Frequently Asked Questions

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Electric and Gas Suppliers Questions

Community Solar Questions

Rooftop Solar Questions

Electric and Gas Suppliers

What is an electric or gas supplier?
An electric supplier or gas supplier is the company that simply generates your electric or gas supply while your utility continues to deliver it. 
Why should I shop for electricity or gas?
By lowering your generation or supply rate, you can save hundreds of dollars a year or more depending upon your monthly or annual usage.
How does deregulation help utility customers?
Deregulation offers electric and gas customers in several states the option to choose a competitive company to generate their electric or gas supply. When switching suppliers, consumers can benefit from cost savings, excellent customer service and still receive the same reliable service from the utility for any service needs.
Why is my utility company encouraging me to shop for a new supplier?
Utilities make their profits on the delivery of your energy but not the supply so they encourage you to take advantage of lower electric or gas supply rates.
What will my new electric or gas supplier do?
They will simply generate your power supply while the utility continues to deliver it, maintain your lines, billing, etc.
What are the different sections on my utility bill?
There are three components to your utility bill including supply (or generation), delivery and transmission. By switching suppliers, you will be able to affect the charges for the supply portion of your bill. The charges are for: Supply or Generation: The cost to produce the energy you consume. Transmission: The cost to move the energy supply from the place of production to the utility’s distribution system. Distribution: The delivery of electricity or gas to your home or business.
Will I get two electric bills?
No, you will still receive the same bill from the utility you currently use unless otherwise noted when selecting a plan. The only changes to your bill will be the Supplier and the supply rate listed.
Do I have to pay a deposit?


What is the “Price to Compare”?
This is the price that the utility charges to generate your electricity or gas supply. How long will it take before my service begins with a new supplier? It can take 1-2 billing cycles to reflect your new supplier and rate on your bill. Once you enroll, it can take a few business days for your new supplier to process and verify your account with the utility. After that, you will officially be switched following your next meter reading.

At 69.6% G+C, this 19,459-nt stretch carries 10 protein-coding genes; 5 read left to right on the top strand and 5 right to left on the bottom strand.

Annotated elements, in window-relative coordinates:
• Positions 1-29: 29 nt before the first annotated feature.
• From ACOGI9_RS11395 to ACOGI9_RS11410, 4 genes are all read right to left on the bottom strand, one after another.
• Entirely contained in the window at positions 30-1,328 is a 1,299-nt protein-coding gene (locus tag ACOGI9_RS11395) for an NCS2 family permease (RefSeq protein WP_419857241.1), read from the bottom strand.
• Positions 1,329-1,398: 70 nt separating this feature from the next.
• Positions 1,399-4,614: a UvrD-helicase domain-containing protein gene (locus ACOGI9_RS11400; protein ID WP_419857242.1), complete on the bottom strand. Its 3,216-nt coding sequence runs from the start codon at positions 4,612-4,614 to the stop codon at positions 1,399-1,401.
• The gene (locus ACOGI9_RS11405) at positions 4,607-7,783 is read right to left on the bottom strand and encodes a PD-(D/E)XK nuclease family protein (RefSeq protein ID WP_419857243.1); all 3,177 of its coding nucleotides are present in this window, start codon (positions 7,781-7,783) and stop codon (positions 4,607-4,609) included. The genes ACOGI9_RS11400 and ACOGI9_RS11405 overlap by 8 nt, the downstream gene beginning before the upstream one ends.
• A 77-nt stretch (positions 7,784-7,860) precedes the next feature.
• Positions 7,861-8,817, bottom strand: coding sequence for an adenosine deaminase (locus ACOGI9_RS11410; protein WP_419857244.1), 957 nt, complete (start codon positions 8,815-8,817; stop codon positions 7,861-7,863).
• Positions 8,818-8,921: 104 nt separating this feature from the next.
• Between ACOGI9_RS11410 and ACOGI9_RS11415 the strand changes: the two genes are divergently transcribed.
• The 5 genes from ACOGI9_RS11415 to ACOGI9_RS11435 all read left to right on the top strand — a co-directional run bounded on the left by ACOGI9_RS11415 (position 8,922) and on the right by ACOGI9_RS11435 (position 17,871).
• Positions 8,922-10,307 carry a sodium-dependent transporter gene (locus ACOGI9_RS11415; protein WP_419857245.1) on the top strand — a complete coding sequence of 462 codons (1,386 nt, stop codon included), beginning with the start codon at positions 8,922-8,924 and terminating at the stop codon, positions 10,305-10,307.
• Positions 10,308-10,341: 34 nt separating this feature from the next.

What is a variable rate?
A variable rate is a rate that may fluctuate on a monthly basis based upon current market conditions. Wholesale market conditions are the biggest reason rates could change up or down.
How often can the variable rate change?
A supplier’s variable rate should only change once a month (if it changes at all). For variable rate plan customers, you will see the new rate each month reflected on your bill.
What is a fixed rate?
A fixed rate is a rate that you can lock into for a specific length of time, generally 6, 12 or even 24 months. Business customers can get fixed rate contracts for up to 60 months depending upon the supplier.
What do I do when the expiration comes up on a fixed rate plan?
Suppliers will generally notify you about a month or two prior to the plan expiration date to see if you want to continue at the new fixed rate they are offering. If you don’t respond, you will automatically be renewed or you can switch suppliers at that time.
Do I have to call the utility and tell them to switch my electric supplier?
No. Your new supplier will notify your utility that you have switched. If you are already with a competitive supplier other than the utility and are switching again, you can simply switch to the new supplier and the utility will notify your previous supplier that you have transferred companies.
Who do I call if my power goes out?
You still call your utility company for any service needs, outages or emergencies.
When I switch suppliers is there a disruption of power?
No. The switch from one supplier to another is seamless and there is no interruption in service.
How will I know that I am a customer of my new supplier?
You will see your new supplier and lower rate listed on your bill in 1-2 billing cycles.
Can we switch suppliers if we're on a budget plan?
Yes, you can switch suppliers in an effort to save money on your bill. Any budget plan you have in place with the utility will remain uninterrupted.
Why is my electricity bill so high?